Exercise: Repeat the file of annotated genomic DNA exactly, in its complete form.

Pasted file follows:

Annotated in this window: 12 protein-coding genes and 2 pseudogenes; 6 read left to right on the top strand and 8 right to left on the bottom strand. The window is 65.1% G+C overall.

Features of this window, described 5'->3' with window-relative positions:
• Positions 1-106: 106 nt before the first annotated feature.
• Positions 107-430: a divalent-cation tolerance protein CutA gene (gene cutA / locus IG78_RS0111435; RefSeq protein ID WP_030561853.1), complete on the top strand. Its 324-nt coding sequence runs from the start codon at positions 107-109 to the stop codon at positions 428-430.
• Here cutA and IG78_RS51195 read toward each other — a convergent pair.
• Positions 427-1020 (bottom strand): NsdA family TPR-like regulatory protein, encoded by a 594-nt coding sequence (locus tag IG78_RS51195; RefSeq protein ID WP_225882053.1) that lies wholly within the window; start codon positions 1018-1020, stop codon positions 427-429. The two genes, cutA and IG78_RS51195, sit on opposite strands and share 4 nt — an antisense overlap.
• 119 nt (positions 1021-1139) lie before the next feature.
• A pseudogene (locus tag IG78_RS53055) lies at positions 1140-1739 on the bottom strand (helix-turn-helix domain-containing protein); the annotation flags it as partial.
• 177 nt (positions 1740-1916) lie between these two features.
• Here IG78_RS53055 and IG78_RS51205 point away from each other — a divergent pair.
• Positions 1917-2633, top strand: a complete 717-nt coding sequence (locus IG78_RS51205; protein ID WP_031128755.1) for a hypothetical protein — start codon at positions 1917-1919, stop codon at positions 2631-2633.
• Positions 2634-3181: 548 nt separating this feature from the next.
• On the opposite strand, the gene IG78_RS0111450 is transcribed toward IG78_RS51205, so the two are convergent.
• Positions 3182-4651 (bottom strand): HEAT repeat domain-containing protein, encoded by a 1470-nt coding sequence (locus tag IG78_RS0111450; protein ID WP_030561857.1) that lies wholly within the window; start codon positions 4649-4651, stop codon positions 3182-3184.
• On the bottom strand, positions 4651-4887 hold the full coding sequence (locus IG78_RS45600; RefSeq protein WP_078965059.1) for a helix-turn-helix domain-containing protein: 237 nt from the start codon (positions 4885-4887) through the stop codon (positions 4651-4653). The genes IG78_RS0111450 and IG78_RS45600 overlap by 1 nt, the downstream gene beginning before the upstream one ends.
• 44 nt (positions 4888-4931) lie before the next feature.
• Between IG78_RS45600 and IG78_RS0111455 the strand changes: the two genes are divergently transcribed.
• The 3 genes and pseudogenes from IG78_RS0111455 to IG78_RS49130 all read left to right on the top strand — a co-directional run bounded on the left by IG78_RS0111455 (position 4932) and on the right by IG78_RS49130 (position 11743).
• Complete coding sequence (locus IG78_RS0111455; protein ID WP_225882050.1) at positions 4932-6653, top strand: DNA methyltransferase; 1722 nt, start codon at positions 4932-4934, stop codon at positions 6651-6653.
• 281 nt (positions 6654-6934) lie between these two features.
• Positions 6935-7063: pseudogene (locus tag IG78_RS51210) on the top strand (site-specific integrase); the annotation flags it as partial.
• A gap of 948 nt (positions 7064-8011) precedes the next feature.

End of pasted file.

Annotated in this window: 12 protein-coding genes and 2 pseudogenes; 6 read left to right on the top strand and 8 right to left on the bottom strand. The window is 65.1% G+C overall.

Features of this window, described 5'->3' with window-relative positions:
• Positions 1-106: 106 nt before the first annotated feature.
• Positions 107-430: a divalent-cation tolerance protein CutA gene (gene cutA / locus IG78_RS0111435; RefSeq protein ID WP_030561853.1), complete on the top strand. Its 324-nt coding sequence runs from the start codon at positions 107-109 to the stop codon at positions 428-430.
• Here cutA and IG78_RS51195 read toward each other — a convergent pair.
• Positions 427-1020 (bottom strand): NsdA family TPR-like regulatory protein, encoded by a 594-nt coding sequence (locus tag IG78_RS51195; RefSeq protein ID WP_225882053.1) that lies wholly within the window; start codon positions 1018-1020, stop codon positions 427-429. The two genes, cutA and IG78_RS51195, sit on opposite strands and share 4 nt — an antisense overlap.
• 119 nt (positions 1021-1139) lie before the next feature.
• A pseudogene (locus tag IG78_RS53055) lies at positions 1140-1739 on the bottom strand (helix-turn-helix domain-containing protein); the annotation flags it as partial.
• 177 nt (positions 1740-1916) lie between these two features.
• Here IG78_RS53055 and IG78_RS51205 point away from each other — a divergent pair.
• Positions 1917-2633, top strand: a complete 717-nt coding sequence (locus IG78_RS51205; protein ID WP_031128755.1) for a hypothetical protein — start codon at positions 1917-1919, stop codon at positions 2631-2633.
• Positions 2634-3181: 548 nt separating this feature from the next.
• On the opposite strand, the gene IG78_RS0111450 is transcribed toward IG78_RS51205, so the two are convergent.
• Positions 3182-4651 (bottom strand): HEAT repeat domain-containing protein, encoded by a 1470-nt coding sequence (locus tag IG78_RS0111450; protein ID WP_030561857.1) that lies wholly within the window; start codon positions 4649-4651, stop codon positions 3182-3184.
• On the bottom strand, positions 4651-4887 hold the full coding sequence (locus IG78_RS45600; RefSeq protein WP_078965059.1) for a helix-turn-helix domain-containing protein: 237 nt from the start codon (positions 4885-4887) through the stop codon (positions 4651-4653). The genes IG78_RS0111450 and IG78_RS45600 overlap by 1 nt, the downstream gene beginning before the upstream one ends.
• 44 nt (positions 4888-4931) lie before the next feature.
• Between IG78_RS45600 and IG78_RS0111455 the strand changes: the two genes are divergently transcribed.
• The 3 genes and pseudogenes from IG78_RS0111455 to IG78_RS49130 all read left to right on the top strand — a co-directional run bounded on the left by IG78_RS0111455 (position 4932) and on the right by IG78_RS49130 (position 11743).
• Complete coding sequence (locus IG78_RS0111455; protein ID WP_225882050.1) at positions 4932-6653, top strand: DNA methyltransferase; 1722 nt, start codon at positions 4932-4934, stop codon at positions 6651-6653.
• 281 nt (positions 6654-6934) lie between these two features.
• Positions 6935-7063: pseudogene (locus tag IG78_RS51210) on the top strand (site-specific integrase); the annotation flags it as partial.
• A gap of 948 nt (positions 7064-8011) precedes the next feature.